Friday, 21 August 2015
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Easy No-Sew Pet Bandana

Dalmatian dog wearing a red gingham bandana

This might just be the easiest DIY we will ever post!  This is a very quick (under five minutes) craft that ANYONE can do and it requires nothing more than some fabric and a pair of pinking shears.  As some of you may already have seen, Humphrey turned one last week and we had a little birthday bash to celebrate. No party is complete without a celebratory outfit! This super simple DIY is an easy way to create a little something special with next to no effort and cost. You can buy the fabric, use a remnant, or recycle and give new purpose to some past-best material from around your house such as an old dress shirt, linen, or a tablecloth.

The materials and craft supplies used in making the bandana shown are:
  • Fabric (or a suitable clean fabric item for upcycling)
  • Scissors , preferably pinking shears

How to Make a Very Simple No-Sew Dog Bandana

Cut a square such that the diagonal corner-to-corner fold (forming a triangle) is big enough to fit loosely around you pet's neck plus extra to tie a small knot. If you aren't comfortable with guesstimating the size, you can use a collar as a gauge or loosely measure your pet's neck. Don't forget to add a little extra to the neck size for tying the knot. Pinking shears help to reduce fraying without the need to sew the edges. Simply cut and you're done! Easy!

Alternatively, you can cut the triangle instead of folding (half a square on a diagonal - i.e. a right isosceles triangle). Again, this is sized so that the long edge (the diagonal cut) is big enough to fit loosely around you pet's neck plus extra to tie a small knot. Diagonal cuts with pinking shears can be a little more prone to fraying, but I've still used this method for quickie bananas with great results - it's a good option for me as I can quickly make two matching bandanas for our two dogs with one square of fabric, like the ones shown in this post. :)

✂️  Want something fancier or more durable than just pinking? Check out these No-Sew DIY Dog Bandanas with (Cheat!) Finished Edges for a no-sew version of some of our most popular DIY sewn  bandana styles to see how you can make a fully finished bandana without doing a single stitch.

Dalmatian dog with DIY red and white bandana

All of the puppy party details and recipes are being shared so stay tuned! Our healthy carob carrot cupcakes with coconut icing (whew...say that 10 times fast) were a big hit, and the quadruple layer turkey meatloaf and mashed potato dog birthday cake was deemed doggone delicious by our very happy party-going taste testers.  There was almost a mutiny by the drool squad during photos.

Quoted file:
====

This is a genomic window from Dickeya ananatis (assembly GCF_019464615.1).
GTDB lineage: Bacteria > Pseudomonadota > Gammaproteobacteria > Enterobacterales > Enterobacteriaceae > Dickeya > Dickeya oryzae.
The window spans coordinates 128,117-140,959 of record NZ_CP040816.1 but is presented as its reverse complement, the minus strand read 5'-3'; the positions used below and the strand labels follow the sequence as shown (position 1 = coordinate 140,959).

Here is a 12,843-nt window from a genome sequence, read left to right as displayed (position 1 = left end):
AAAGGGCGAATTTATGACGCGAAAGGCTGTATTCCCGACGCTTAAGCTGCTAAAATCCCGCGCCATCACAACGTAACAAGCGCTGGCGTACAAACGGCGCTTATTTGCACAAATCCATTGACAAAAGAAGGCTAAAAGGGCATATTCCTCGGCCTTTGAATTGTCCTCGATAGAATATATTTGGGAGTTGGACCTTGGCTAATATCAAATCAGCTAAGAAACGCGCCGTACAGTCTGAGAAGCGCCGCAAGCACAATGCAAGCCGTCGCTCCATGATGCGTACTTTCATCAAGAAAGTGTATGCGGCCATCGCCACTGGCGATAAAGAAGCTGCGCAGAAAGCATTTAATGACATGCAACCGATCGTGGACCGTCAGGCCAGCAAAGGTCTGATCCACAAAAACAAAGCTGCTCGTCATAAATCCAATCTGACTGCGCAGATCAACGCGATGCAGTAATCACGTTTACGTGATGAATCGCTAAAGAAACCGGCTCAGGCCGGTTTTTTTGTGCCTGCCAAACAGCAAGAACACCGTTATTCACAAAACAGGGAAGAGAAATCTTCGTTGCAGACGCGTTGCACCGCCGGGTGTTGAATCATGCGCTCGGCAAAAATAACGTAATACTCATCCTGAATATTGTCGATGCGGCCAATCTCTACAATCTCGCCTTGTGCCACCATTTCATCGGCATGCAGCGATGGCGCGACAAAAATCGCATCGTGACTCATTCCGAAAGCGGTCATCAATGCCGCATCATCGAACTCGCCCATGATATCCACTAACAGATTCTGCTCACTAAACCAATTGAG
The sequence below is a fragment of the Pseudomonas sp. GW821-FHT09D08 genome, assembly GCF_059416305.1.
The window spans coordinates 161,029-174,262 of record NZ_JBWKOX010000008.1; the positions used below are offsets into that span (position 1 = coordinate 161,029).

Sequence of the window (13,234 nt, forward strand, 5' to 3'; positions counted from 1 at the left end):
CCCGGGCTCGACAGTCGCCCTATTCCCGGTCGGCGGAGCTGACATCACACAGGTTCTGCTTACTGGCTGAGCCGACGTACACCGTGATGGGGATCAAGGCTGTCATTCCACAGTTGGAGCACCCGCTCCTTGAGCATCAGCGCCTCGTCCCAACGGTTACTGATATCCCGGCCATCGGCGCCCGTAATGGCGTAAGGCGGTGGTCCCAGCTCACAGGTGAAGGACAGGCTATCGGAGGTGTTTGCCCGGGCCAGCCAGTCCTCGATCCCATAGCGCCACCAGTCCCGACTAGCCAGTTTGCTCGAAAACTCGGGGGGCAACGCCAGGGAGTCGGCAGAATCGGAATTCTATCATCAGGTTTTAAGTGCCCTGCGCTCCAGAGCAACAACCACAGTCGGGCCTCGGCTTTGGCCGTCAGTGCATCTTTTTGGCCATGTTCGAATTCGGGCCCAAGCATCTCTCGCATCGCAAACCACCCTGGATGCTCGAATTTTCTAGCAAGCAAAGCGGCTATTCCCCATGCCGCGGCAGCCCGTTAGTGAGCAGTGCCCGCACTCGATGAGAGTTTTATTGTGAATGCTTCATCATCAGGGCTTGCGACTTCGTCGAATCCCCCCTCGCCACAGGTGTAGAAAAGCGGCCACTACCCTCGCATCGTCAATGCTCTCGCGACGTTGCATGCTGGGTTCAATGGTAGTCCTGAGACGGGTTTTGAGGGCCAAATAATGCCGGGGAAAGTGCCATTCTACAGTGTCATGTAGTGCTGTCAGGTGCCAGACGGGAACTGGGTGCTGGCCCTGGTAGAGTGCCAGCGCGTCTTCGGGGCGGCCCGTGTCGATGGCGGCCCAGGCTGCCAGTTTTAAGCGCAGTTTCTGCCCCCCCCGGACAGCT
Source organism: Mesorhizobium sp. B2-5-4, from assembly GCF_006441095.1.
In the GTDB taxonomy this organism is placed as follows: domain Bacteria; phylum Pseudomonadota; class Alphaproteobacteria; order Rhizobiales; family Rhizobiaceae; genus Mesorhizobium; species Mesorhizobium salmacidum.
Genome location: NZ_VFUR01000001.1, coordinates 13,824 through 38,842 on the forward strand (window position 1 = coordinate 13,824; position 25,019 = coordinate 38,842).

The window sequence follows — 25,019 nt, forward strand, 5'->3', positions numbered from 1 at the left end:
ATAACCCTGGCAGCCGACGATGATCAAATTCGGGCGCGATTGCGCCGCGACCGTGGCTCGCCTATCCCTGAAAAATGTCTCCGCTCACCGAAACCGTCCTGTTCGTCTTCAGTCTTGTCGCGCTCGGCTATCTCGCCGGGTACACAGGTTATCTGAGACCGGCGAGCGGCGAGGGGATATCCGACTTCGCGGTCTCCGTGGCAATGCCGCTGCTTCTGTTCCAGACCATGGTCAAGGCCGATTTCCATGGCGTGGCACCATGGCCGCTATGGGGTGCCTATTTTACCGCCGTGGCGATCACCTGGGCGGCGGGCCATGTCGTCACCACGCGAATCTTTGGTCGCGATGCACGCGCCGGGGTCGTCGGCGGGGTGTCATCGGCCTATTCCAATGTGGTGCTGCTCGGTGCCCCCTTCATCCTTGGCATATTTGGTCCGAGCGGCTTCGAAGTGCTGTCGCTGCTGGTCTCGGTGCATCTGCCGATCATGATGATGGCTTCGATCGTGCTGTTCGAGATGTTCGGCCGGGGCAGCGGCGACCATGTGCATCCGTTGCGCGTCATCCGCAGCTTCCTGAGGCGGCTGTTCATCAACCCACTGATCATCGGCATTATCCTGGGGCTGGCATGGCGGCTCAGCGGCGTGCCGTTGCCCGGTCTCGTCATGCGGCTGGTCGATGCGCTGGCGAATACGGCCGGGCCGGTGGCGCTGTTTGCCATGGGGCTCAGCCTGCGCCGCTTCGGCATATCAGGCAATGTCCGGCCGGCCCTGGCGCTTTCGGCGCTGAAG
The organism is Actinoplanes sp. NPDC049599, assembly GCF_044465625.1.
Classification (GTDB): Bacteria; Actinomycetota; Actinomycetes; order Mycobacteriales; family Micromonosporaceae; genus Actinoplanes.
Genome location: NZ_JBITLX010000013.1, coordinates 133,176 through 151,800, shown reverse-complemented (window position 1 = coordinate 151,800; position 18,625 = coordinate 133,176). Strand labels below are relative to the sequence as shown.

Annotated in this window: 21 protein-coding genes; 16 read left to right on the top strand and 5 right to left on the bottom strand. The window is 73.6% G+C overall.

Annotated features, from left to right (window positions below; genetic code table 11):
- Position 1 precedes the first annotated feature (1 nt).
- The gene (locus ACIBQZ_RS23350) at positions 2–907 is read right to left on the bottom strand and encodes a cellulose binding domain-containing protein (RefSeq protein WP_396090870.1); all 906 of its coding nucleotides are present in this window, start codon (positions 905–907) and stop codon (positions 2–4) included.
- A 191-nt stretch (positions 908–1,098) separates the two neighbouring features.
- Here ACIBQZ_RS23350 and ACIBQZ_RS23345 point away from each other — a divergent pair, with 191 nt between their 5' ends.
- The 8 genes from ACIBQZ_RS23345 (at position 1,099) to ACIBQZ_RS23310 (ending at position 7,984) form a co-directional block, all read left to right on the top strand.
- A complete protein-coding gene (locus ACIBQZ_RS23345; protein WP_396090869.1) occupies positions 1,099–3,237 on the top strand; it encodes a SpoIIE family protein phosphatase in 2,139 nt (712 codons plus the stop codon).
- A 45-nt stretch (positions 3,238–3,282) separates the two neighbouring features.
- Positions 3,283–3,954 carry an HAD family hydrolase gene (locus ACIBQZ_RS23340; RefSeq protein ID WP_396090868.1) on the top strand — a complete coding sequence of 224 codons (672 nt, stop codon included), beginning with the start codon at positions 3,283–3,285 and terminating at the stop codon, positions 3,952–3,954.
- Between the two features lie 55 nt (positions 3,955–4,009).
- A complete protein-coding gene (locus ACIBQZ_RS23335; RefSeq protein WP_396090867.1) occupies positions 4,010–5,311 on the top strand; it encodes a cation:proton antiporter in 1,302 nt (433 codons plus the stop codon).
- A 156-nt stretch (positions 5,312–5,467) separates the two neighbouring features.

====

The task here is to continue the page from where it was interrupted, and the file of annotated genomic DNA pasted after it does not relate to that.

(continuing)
🎉 Explore all of Humphrey's 1st birthday celebration posts, recipes, DIYs, and more:

✂️ The diagram below has been added in response to reader comments, showing two easy ways to make a basic no-sew bandana using a simple triangle or a fold-over square style bandana. Hope it helps! 

Patterns for cutting and making dog bandanas


  1. do you have a pattern?

    1. Hi there! We didn't create/post a pattern for this particular DIY, but not to worry - it's so easy it probably isn't worth your effort to print one anyway. :) This now-sew bandana is simply a right triangle (e.g. half a square on a diagonal) so that the long edge (the diagonal cut) is long enough to fit loosely around you pet's neck plus a little extra length so that you'll be able to tie a small knot. Since the edges are pinked not sewn, there are no seam allowances to worry about. Hope that helps!

    2. P.S. If I get a chance later today, I'll try to create a quick pattern-style diagram and add it into the post above for you and anyone else who might be looking for a little extra info. :)

  2. How long will it last before it frays? Can I wash it?

    1. Oh, that's a tricky question as it depends on the fabric - some will fray very quickly and others hold up very well. Pinking reduces fraying, but it doesn't stop it all together. It depends on the weave and stability of the material you use, the orientation of the cuts, and how much wear-and-tear the bandana gets over time. Humphrey and Oli still have these red and white bandanas. They don't wear them routinely (bandanas are special dress-up and occasions only around here) but they have been worn and washed several times.

      If you want a truly durable bandana, I'd recommend going with a sewn style instead. We have several DIY examples here on the blog, and most are pretty easy to sew with basic machine-sewing skills.

      Alternatively, if you want a really easy-sew option, you can also sew a single line of stitching just in from the pinked edge of your fabric, which will help limit fraying to the seam line. I'd suggest using the fold-over square for this style of bandana.

      Hope this helps! :)


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